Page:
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A Comparison of Knives for Bread Slicing

Alekh Jindal; Endre Palatinus; Vladimir Pavlov; Jens Dittrich
In: Peer Kröger; Stratis D. Viglas (Hrsg.). Proceedings of the 39th International Conference on Very Large Data Bases. International Conference on Very Large Data Bases (VLDB-2013), 39th, August 26-30, Riva del Garda, Trento, Italy, Pages 361-372, Proceedings of the VLDB Endowment, Vol. 6, No. 6, VLDB Endowment, 4/2013.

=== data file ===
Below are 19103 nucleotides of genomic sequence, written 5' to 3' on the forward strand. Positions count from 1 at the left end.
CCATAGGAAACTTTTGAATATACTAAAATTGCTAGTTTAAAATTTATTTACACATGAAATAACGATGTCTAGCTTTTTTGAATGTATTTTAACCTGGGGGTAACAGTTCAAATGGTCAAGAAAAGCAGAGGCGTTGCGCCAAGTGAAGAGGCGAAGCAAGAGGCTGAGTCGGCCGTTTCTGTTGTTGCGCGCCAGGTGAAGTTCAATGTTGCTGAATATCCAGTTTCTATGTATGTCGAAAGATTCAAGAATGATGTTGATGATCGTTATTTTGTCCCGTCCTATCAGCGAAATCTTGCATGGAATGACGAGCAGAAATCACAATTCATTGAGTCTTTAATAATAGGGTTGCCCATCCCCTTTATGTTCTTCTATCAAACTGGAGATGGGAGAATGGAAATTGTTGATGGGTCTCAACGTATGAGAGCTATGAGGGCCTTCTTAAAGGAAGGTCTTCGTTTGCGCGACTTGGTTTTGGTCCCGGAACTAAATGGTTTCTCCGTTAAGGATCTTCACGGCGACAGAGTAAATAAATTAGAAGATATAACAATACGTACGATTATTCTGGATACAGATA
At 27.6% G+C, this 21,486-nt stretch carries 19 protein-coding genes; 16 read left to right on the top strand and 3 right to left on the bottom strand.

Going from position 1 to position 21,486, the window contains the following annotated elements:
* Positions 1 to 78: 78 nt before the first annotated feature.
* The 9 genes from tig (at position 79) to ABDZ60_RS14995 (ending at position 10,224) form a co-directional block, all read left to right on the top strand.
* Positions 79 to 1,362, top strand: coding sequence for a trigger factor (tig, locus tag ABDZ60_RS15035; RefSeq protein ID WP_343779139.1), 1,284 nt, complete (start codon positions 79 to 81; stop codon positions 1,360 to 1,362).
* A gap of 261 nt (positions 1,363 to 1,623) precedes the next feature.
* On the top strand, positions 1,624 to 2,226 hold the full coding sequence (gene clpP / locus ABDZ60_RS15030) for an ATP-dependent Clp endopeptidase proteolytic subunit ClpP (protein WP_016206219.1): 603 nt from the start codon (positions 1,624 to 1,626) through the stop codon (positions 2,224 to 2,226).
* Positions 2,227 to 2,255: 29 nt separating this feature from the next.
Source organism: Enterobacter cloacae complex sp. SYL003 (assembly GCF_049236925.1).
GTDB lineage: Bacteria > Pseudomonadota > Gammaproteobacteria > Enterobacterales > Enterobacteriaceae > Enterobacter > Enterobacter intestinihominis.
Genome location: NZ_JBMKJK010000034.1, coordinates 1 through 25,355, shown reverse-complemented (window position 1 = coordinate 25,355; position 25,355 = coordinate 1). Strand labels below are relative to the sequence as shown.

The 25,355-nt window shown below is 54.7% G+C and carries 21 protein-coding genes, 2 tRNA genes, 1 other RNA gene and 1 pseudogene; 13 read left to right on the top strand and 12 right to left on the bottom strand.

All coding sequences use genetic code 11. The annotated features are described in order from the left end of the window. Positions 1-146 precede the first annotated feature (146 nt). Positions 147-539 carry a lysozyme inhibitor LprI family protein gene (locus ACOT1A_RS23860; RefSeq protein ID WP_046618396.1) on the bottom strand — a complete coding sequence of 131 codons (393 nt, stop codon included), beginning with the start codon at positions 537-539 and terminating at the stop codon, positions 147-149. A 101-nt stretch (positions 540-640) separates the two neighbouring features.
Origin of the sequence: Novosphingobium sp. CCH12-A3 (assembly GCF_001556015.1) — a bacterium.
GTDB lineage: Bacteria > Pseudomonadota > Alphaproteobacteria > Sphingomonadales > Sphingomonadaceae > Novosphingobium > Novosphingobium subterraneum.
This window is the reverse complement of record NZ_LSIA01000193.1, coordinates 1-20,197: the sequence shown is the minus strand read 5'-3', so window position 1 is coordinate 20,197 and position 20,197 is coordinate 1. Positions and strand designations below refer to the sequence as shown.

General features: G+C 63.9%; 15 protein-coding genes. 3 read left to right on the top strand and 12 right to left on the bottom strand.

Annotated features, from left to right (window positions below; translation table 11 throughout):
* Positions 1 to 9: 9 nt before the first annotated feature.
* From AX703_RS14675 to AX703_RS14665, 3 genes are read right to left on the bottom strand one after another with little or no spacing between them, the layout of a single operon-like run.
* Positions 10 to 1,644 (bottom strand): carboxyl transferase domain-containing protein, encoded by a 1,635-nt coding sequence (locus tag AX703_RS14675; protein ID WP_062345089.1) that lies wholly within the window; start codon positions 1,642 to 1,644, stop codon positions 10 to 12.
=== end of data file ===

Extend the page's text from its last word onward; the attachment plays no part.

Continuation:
Vertical partitioning is a crucial step in physical database design in row-oriented databases. A number of vertical partitioning algorithms have been proposed over the last three decades for a variety of niche scenarios. In principle, the underlying problem remains the same: decompose a table into one or more vertical partitions. However, it is not clear how good different vertical partitioning algorithms are in comparison to each other. In fact, it is not even clear how to experimentally compare different vertical partitioning algorithms. In this paper, we present an exhaustive experimental study of several vertical partitioning algorithms. We categorize vertical partitioning algorithms along three dimensions. We survey six vertical partitioning algorithms and discuss their pros and cons. We identify the major differences in the use-case settings for different algorithms and describe how to make an apples-to-apples comparison of different vertical partitioning algorithms under the same setting. We propose four metrics to compare vertical partitioning algorithms. We show experimental results from the TPC-H and SSB benchmark and present four key lessons learned: (1) we can do four orders of magnitude less computation and still find the optimal layouts, (2) the benefits of vertical partitioning depend strongly on the database buffer size, (3) HillClimb is the best vertical partitioning algorithm, and (4) vertical partitioning for TPC-H-like benchmarks can improve over column layout by only up to 5%.